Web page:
[Review] - Mary And Max (2009)

Courtesy of Icon Entertainment
A few weeks ago, at the announcement that Television Ontario would be cancelling their long running Saturday Night At The Movies programme, I wrote what I hoped was an impassioned argument for keeping the programme on air, citing how it had effected my life. But perhaps the better argument will be this review for a film that, if it weren't for SNatM, I probably never would have known existed. And my life would be the poorer for it. As it stands now however, I will actively seek it out on DVD, and thus Saturday Night At The Movies will have put a penny in somebodies pocket, reaffirmed my viewership, and made me happy, for not the first, but what will increasingly become closer to the last time. In fact, this may well be the last time that programme surprises and inspires me, and that makes me saddest of all.

Mary and Max is a clay, stop-frame animation film that is not intended for the young, and will be the film I show to anyone who ever suggests that "cartoons are for kids." This one is decidedly not. It deals with the "greater issues" of life, tackling subjects like depression, autism, asexuality, irreligion, child abuse, parental neglect, body image, bullying, suicide and the indecipherable nature of humanity. And while the film does reach some pretty dark places, it maintains a wicked sense of humour while doing so. The result is one of the funniest films I've seen in some time, certainly the funniest that also required a sinus-infection amount of tissues.

Hit the jump for the review, which contains spoilers that have also killed a large number of fish.

"Do you have a pet kangaroo? When I was born, my father left my mother and me on a kibbutz. She shot herself with my uncle's gun when I was 6. Do you like chocolate hot dogs?" ~ Max

This is an example of the sort of mood whiplash that defines Mary and Max, a film that captures the viewer right from the first moment. The nearly monochromatic film, with only the occasional blast of red, opens with a slide show of eccentric mailboxes, and very quickly, the guiding force of Barry Humphries' narration takes control and never relents. I'll admit to having a book in hand while the film played, which was swiftly set to the side as I became engrossed in the whimsical story. Opening in 1976 Australia, the film at first focuses on Mary, an 8 year old girl who has no friends. You feel an immediate sympathy with her, as you also do with Max once you meet him, as the film is able to balance the absolute dreadfulness of their lives with a level of absurdity that takes the edge off.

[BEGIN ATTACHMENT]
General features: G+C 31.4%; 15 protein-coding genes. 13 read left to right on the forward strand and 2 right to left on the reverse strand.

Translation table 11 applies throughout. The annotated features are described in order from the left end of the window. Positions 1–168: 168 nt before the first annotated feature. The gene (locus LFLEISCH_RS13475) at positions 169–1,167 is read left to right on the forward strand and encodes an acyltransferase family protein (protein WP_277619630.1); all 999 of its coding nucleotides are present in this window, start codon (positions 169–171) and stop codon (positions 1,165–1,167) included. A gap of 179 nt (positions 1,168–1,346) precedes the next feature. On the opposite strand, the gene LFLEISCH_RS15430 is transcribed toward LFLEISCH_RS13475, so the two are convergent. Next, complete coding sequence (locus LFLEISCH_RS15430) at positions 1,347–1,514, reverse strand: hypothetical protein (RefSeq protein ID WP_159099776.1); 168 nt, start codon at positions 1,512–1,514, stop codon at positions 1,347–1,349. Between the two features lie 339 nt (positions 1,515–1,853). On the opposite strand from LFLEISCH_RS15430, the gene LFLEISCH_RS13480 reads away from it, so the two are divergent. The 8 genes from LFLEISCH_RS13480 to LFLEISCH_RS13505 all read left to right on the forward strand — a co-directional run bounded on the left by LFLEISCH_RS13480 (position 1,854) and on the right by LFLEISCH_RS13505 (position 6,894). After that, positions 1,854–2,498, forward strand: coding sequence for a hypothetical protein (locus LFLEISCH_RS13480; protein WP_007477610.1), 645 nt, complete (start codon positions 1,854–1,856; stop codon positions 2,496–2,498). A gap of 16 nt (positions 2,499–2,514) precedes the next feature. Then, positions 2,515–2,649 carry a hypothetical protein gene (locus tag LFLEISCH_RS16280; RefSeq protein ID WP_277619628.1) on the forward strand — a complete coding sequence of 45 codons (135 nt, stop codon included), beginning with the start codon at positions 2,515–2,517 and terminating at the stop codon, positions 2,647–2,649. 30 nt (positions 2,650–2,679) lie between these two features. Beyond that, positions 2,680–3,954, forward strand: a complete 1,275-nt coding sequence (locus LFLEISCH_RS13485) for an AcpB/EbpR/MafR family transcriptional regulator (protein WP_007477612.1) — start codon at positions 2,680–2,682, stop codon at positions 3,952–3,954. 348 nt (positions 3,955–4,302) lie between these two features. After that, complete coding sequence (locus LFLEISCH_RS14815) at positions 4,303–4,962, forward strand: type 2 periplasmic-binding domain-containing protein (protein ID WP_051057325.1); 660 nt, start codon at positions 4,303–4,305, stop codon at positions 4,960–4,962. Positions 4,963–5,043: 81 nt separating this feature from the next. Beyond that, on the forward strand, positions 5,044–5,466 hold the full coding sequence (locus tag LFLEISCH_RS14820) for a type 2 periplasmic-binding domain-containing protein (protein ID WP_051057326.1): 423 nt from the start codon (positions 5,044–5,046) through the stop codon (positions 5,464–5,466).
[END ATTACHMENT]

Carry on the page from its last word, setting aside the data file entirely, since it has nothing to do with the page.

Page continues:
Mary has a birth mark the colour of poo, the movie begins. And so begins her journey to find a friend, mostly just to have someone to ask questions. A random name stolen from the post office phone book leads her to Max, a 44 year old obese man in New York City who suffers from anxiety attacks, and is eventually diagnosed with Asperger syndrome. It is Max who carries the bulk of the dramatic load in the film, and Philip Seymour Hoffman voices him unrecognisably with near perfection. Their relationship is built on desperation and the sort of brutal honest that can only come from the written word, where there is no immediate response, so all emotions must be laid bare. The film lulls you at first, you see, with dead fish and humorous grave stones, into thinking that despite it's noir colouring this is simply a black comedy. But if you don't spring a leak when Mary excuses her writing as her tears are causing her words to smudge, then there might be something wrong with you.